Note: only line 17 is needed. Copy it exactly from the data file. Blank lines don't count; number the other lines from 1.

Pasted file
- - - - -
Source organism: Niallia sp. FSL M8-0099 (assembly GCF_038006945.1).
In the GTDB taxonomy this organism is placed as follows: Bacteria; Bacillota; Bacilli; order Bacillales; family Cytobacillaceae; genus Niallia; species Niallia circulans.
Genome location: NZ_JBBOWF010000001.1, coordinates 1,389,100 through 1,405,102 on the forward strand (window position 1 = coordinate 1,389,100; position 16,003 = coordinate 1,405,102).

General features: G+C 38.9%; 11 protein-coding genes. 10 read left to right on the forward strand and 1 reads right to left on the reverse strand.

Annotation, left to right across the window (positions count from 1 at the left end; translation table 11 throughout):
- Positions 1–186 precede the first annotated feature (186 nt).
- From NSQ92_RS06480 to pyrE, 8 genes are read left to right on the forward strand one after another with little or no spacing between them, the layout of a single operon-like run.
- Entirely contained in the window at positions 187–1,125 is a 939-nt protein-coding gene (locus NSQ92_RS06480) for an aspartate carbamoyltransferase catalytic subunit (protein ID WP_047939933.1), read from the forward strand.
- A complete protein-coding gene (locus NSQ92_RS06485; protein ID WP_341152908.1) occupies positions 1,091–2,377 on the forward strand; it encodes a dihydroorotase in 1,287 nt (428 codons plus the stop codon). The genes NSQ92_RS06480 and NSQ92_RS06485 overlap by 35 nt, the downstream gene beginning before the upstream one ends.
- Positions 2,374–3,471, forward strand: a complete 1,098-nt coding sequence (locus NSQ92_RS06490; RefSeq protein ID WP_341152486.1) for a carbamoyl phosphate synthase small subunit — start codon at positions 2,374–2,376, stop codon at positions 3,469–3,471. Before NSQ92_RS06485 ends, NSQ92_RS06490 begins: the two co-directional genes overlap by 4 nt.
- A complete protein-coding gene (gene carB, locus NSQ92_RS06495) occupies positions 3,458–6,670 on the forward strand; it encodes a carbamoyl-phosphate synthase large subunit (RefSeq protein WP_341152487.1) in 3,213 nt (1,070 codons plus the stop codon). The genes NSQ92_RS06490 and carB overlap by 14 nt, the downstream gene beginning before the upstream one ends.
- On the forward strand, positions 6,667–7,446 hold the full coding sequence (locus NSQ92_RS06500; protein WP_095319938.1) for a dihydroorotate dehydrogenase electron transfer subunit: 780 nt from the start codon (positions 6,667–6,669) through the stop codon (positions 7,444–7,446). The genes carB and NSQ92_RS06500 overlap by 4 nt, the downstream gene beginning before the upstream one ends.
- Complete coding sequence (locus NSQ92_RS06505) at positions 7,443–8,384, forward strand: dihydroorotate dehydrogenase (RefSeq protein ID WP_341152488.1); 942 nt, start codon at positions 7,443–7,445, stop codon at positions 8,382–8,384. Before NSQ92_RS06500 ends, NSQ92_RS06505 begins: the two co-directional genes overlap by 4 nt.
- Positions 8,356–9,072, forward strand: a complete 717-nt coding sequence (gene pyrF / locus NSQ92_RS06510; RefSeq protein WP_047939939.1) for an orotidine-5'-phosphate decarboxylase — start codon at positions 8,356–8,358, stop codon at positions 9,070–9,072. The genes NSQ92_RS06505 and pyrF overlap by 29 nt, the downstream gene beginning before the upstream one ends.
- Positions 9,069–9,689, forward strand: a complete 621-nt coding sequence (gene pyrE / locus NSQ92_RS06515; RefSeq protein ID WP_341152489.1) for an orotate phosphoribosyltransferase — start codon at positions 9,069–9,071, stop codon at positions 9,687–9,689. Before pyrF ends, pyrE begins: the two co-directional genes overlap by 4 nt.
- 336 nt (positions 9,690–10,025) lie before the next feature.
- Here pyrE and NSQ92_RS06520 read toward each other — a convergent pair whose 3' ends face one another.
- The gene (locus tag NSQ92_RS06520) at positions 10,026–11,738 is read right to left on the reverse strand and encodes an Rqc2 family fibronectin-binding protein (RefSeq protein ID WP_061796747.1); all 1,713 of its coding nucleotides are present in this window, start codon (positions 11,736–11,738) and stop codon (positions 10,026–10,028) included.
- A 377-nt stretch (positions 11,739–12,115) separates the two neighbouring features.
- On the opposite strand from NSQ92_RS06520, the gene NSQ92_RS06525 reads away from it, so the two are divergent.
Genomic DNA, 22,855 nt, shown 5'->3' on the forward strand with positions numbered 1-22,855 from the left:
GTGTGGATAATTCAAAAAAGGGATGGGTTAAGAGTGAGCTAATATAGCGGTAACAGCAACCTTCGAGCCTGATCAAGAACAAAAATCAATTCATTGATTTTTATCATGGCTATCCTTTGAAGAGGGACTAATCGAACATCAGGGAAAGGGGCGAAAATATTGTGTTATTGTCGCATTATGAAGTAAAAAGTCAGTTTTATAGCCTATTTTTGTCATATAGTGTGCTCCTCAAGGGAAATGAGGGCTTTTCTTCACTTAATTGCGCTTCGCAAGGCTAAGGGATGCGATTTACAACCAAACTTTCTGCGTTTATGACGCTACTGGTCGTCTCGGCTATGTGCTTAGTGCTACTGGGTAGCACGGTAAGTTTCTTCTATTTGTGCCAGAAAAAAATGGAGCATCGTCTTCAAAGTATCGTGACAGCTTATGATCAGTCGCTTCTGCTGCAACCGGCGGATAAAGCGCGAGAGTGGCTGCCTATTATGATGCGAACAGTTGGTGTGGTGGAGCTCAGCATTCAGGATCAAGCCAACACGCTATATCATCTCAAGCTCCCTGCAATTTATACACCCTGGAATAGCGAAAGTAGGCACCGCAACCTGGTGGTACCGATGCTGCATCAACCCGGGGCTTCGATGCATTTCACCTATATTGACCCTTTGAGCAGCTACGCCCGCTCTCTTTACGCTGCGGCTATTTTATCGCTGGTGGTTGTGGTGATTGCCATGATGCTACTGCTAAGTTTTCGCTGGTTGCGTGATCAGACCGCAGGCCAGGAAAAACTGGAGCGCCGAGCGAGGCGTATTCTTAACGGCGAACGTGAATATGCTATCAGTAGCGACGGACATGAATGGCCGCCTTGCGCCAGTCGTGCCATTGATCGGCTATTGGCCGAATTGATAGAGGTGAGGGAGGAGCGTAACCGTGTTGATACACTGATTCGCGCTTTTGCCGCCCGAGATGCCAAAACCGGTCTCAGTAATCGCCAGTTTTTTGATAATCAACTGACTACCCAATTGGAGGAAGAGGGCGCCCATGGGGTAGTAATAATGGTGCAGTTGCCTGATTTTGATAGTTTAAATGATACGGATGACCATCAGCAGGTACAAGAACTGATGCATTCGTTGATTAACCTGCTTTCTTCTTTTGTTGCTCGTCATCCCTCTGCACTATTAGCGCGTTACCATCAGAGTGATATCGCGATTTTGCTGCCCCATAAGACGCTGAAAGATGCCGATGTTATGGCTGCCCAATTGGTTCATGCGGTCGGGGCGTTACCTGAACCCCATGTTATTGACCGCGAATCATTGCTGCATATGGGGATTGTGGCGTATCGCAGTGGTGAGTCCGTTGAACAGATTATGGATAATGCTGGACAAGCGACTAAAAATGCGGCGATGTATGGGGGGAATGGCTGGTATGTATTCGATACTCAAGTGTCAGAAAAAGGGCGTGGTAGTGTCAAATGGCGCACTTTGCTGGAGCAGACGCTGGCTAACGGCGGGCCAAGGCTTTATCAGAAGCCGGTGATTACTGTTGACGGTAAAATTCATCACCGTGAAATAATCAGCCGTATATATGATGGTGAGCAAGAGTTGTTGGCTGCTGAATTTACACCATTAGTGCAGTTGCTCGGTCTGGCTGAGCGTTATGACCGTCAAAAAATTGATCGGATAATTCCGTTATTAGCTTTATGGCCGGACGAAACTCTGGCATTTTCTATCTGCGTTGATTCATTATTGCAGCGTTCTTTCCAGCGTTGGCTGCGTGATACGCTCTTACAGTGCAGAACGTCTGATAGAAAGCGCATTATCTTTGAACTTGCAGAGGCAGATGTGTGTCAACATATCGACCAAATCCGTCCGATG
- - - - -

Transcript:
- Here pyrE and NSQ92_RS06520 read toward each other — a convergent pair whose 3' ends face one another.